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Aquatic plants are plants that have adapted to living in aquatic environments, both freshwater and saltwater. They are found in a wide variety of habitats, including lakes, rivers, ponds, oceans, and wetlands. Aquatic plants play an important role in the aquatic ecosystem by providing food and shelter for fish and other aquatic animals, helping to improve water quality, and producing oxygen.

Knowing how aquatic plants work - the biological process that occurs in them, and how to create the optimal conditions in your planted tank, are the main starting points in your Aquascaping journey. 

Table of contents

 

What is an aquatic plant?

Aquatic plants are also referred to as hydrophytes or macrophytes. Briefly speaking, an aquatic plant is a plant that has adapted to the living conditions of aquatic environments like lakes, rivers (freshwater) or seas and oceans (saltwater). Aquatic plants are also referred to as hydrophytes or macrophytes.

Aquatic plants in nature

Aquatic plants have an important role in the lake or river’s ecosystem.  In the natural world, most aquatic plants can be found in the shallow areas or littoral zones of lakes and rivers. The plants have an important role in the lake or river’s ecosystem: they pose as an important habitat for fish and they’re a great source of oxygen for all organisms living in the water.

Lush areas of aquatic plants are known to become a refuge for prey and a suitable environment for fish looking to spawn. Another important role that aquatic plants have, is that of cleaning the waters of pollutants and excess sediments.

Photosynthesis

Transforming sunlight energy into plant food. Photosynthesis is the exchange of oxygen and carbon dioxide that take place within a plant with the help of light’s energy. During this process, CO2 is absorbed and O liberated.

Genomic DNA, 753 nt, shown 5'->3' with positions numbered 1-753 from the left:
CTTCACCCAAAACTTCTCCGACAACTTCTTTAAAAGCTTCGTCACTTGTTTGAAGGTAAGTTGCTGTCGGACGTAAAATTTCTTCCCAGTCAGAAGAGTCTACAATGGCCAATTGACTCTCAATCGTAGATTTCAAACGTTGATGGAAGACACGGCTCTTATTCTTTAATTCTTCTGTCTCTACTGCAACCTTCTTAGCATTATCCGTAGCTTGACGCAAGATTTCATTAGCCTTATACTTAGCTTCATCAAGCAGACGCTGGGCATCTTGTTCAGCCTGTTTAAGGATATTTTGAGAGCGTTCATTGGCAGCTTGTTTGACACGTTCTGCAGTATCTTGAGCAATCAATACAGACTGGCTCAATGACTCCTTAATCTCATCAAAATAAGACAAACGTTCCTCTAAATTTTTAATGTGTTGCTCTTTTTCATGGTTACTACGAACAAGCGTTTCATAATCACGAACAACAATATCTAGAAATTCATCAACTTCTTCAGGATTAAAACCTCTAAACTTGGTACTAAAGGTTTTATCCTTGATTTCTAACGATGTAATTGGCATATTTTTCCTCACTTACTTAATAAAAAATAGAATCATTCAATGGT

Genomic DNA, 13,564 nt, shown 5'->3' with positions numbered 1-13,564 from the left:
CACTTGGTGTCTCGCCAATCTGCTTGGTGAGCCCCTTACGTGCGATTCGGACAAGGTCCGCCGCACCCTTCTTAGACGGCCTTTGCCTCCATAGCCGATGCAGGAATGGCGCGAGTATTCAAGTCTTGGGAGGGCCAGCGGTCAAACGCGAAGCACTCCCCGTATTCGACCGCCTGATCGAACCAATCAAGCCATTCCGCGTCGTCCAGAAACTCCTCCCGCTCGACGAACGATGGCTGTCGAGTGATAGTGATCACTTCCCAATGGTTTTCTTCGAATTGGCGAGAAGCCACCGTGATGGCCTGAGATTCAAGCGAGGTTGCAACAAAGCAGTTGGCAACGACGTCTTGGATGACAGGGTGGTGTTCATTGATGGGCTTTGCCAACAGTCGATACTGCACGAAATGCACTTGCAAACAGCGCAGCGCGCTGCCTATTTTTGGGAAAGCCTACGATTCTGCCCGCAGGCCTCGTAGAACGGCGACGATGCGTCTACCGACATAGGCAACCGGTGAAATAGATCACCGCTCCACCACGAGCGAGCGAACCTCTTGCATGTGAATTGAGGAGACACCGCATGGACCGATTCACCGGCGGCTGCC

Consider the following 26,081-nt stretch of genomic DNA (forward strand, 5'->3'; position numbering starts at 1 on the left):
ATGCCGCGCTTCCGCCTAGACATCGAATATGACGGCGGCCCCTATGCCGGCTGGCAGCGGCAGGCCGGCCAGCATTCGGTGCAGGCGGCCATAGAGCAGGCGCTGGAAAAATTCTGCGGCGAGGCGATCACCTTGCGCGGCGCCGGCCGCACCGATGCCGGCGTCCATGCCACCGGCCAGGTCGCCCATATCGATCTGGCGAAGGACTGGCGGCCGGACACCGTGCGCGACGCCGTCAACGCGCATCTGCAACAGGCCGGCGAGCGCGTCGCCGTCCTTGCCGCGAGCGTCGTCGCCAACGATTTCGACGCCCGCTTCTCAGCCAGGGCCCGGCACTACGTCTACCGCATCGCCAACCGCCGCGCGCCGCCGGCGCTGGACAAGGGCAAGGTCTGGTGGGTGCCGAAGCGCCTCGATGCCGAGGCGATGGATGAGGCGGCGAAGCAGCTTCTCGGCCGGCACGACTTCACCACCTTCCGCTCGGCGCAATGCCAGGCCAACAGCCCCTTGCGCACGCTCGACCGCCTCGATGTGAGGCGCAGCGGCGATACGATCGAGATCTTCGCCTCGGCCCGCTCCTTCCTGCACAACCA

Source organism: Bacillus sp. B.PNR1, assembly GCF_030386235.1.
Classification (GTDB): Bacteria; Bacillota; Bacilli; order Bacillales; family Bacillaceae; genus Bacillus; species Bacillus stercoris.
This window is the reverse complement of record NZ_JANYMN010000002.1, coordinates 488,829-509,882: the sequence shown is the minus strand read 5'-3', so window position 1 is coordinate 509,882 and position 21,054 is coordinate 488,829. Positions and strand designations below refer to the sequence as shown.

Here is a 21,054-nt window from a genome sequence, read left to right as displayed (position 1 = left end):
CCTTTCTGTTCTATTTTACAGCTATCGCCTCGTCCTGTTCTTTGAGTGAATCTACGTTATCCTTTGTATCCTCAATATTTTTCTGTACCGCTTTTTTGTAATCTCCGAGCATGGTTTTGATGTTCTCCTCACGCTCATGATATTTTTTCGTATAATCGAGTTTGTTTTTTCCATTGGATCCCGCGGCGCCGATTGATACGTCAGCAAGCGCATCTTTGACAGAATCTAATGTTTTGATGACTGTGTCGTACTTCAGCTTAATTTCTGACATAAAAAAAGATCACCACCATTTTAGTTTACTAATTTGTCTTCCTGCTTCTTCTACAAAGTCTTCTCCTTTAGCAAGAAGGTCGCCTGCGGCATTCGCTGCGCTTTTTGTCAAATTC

Tiny pores found on a plant’s leaves or stems, called stomata, are in charge of allowing these 2 gases to enter or leave its body. The transfer is powered by light and tiny green pigments called chlorophyll, found in a plant’s cell.

These pigments then chemically combine carbon dioxide and water to produce simple sugars such as glucose, an important source of energy.

During this process, oxygen is released back into the water as a waste or by-product. Is then being used up by organisms such as bacteria or fish and invertebrates. Excess oxygen is transferred into the atmosphere at the water surface.

An important thing to remember is that photosynthesis is most active in the blue and red sections of the light spectrum. Take this into consideration when choosing an effective aquarium light system.

In the natural world, a plant has little control over the rate of photosynthesis. Various environmental factors influence the productivity levels of a plant’s photosynthetic cells, such as: light intensity, carbon dioxide, nutrients availability in the water and temperature.

In the aquarium setup, these factors can be easily manipulated in order to provide aquatic plants with optimal conditions that lead to more efficient and higher rates of photosynthesis. This in turn will promote faster growth and improved plant health.

Understanding Your Plants

Research: Different plant species have varying needs for light, nutrients, and CO2. Researching the specific plants you choose is crucial for success.

Resource: https://aqualibs.com/aquarium-plants/

Optimizing the Environment

Light

Light is the first and most important element to consider when starting out with aquascaping. Light conditions provided by the sun in natural environments need to be replicated in the aquarium, taking into consideration a couple of factors. The following factors directly affect the rate of photosynthesis. 

Light duration

In order to replicate a plant’s natural conditions, you should strive to provide your tropical plants with up to 8 hours of direct lighting, a timeframe called photoperiod. In new aquascapes, go for lower periods of 5-6 hours in order to avoid algae growth.

Intensity of light

In order to determine the brightness, or intensity, of a given light source we use a measurement unit known as lumen. In turn, the efficiency of that light source is given by the number of total lumens produced per watt of power.

A simple comparison can be made between an incandescent bulb and a fluorescent tube. The former converts a lot of power to heat, rather than light.

When discussing light intensity, another important measurement unit to keep in mind is the lux. Lux values are the equivalent of lumens per square meter. Lux is measured using a tool called luxmeter or lightmeter.

Light intensity requirements vary widely between plants found in nature and is determined by the location where a particular plant grows, be it in an open shallow area of a river or a more shaded part in a lake.

Most aquarium plants can easily adapt to living under light sources with a certain number of lux value, that’s why is very easy today to create aquascapes involving up to 20 types of aquatic plants.

But for comparison purposes, let’s round up some aquatic plants and their lux requirements:

  • Under 500 lux - Shaded Cyptocoryne wenddtii and Vesicularia dubyana (Aquatic moss)